How to hunt down cash for college

The Savage Truth

Looking for free money for college? At websites like, millions of potential scholarships and grants are listed, free money worth billions of dollars. But the site's COO, Kevin Ladd, says that last year roughly $2.9 billion in scholarships and grants (including Pell Grants) went unused -- probably because people didn't know the money was available!

Some scholarships require special talents, either academic or athletic. Others have quirky requirements, and others reward essays or students' outside interests and commitments. Some require you to file the Free Application for Federal Student Aid, or FAFSA, because they have a "needs" component, while others make no mention of financial qualifications. Just in case, be sure to file the FAFSA now, and adjust parental income later, if necessary. Federal grant programs, such as the Pell Grant, are free money that is awarded based on need.

Here are five tips to finding one or more scholarships that could cut your financial burden:

  1. Start early. The time to start looking for scholarships is as early as your freshman year in high school, because some of them award grants based on your extracurricular activities, community service or time spent interning or working in the field in which you want to major. If you're looking for a scholarship that will start when you enter college this fall, file your application in January because many awards have deadlines in the next few weeks.
  2. Register at multiple sites or download the apps. and are two of the largest sites for scholarship searches. They are free, although they do require you to register. ( has a free app that allows you to search without registering.) Be sure to answer all the questions in their online profile to get the most potential matches. The sites stay in business by providing your information to those who market to students, although you can opt out. It's worth it to get a chance to search all those scholarship offerings.
  3. Check with your high school guidance office. The counselors at your school know you -- and they know some of the aid that past students have received. If you start early enough and are willing to make this a project, they can help you not only in searching for scholarships that might be available to graduates of your high school but also qualify for work-study programs as well.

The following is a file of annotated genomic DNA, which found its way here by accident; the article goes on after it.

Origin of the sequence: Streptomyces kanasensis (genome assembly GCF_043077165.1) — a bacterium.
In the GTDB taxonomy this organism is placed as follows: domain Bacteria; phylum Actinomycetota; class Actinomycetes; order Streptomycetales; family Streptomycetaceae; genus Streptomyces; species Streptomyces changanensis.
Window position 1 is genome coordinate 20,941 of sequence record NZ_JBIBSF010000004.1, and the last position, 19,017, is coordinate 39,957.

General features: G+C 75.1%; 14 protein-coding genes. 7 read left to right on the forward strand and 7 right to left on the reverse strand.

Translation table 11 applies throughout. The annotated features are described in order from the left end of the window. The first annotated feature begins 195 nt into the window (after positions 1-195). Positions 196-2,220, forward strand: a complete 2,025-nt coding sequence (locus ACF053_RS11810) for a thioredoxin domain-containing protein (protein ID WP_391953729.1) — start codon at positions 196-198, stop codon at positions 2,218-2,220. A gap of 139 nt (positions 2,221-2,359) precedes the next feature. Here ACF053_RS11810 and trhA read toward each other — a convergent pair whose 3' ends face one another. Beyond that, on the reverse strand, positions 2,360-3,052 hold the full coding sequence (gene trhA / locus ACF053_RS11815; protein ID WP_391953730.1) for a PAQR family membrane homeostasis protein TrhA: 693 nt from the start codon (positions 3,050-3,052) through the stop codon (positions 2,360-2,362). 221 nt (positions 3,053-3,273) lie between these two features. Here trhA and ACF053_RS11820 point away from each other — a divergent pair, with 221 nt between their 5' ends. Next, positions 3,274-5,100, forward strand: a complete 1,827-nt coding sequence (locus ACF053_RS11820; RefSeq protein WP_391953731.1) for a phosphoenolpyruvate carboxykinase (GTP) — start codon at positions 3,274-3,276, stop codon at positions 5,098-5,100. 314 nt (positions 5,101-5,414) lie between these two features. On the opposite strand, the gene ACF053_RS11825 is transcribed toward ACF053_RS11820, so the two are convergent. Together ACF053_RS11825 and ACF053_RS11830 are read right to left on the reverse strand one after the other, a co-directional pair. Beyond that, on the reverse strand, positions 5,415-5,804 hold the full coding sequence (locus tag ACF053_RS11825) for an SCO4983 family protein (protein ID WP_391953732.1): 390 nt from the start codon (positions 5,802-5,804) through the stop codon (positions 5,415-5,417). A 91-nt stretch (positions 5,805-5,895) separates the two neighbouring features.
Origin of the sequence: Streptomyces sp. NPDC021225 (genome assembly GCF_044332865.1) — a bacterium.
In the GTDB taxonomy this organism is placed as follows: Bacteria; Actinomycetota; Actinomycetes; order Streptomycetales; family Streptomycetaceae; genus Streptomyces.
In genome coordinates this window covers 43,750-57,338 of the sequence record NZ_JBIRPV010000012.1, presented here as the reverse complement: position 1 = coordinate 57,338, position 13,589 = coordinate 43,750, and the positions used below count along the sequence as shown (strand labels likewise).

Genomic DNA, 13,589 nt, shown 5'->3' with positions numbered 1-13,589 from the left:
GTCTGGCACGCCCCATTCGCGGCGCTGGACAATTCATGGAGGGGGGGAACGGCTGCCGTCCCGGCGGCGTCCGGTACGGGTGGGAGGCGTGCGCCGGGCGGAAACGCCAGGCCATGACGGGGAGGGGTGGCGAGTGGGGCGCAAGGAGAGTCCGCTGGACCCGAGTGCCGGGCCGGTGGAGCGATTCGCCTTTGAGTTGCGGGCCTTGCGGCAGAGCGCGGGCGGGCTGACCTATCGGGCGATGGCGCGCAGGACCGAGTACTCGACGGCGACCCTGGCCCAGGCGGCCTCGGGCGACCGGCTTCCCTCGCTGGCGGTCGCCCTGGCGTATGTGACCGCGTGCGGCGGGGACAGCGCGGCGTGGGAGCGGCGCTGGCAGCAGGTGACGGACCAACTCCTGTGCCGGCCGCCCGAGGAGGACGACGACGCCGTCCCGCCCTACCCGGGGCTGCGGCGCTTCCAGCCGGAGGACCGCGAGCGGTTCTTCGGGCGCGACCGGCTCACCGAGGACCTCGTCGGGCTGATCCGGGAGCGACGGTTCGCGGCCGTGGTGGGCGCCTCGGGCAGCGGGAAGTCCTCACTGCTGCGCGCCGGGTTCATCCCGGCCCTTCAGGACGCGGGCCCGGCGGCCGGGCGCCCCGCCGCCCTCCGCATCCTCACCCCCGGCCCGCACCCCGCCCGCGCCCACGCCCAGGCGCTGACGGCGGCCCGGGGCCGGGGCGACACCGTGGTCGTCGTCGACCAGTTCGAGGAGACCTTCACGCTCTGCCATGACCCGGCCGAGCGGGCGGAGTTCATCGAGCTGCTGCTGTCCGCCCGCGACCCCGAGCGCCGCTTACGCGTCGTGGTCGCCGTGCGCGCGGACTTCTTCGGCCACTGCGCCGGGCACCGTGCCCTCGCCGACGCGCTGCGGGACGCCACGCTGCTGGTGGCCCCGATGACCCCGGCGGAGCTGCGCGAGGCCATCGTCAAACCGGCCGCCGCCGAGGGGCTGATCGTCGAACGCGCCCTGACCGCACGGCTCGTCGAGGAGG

4. Diversity is rewarded. Scholarships are one place where race, gender and ethnicity are openly listed as prerequisites for many awards. Search for them. Some private colleges offer scholarships just to get a diverse student body -- whether racially or geographically. It's no shame to take every bit of money you can get to further your education.
  5. Look beyond money. Many scholarships come with benefits that are equally valuable as the free money. Some offer internships, which could potentially lead to a job. Others subsidize study abroad. They are offered by everyone from Nike to Disney to "The Ellen DeGeneres Show"! Truly priceless.

Nowhere in this column have I mentioned athletic scholarships (equally available to women and men under Title IX) or merit scholarships based on academic excellence. Presumably, you already know about those opportunities, as well as needs-based student loans. Even if you get some financial aid, it's worth searching for free money for college.

Remember, you'll never get that scholarship or grant if you fail to apply! Don't presume anything. Start applying now. A few small scholarships could save you a fortune in student loan interest over the years ahead. And that's The Savage Truth.

Terry Savage is a registered investment adviser and the author of four best-selling books, including "The Savage Truth on Money." Terry responds to questions on her blog at

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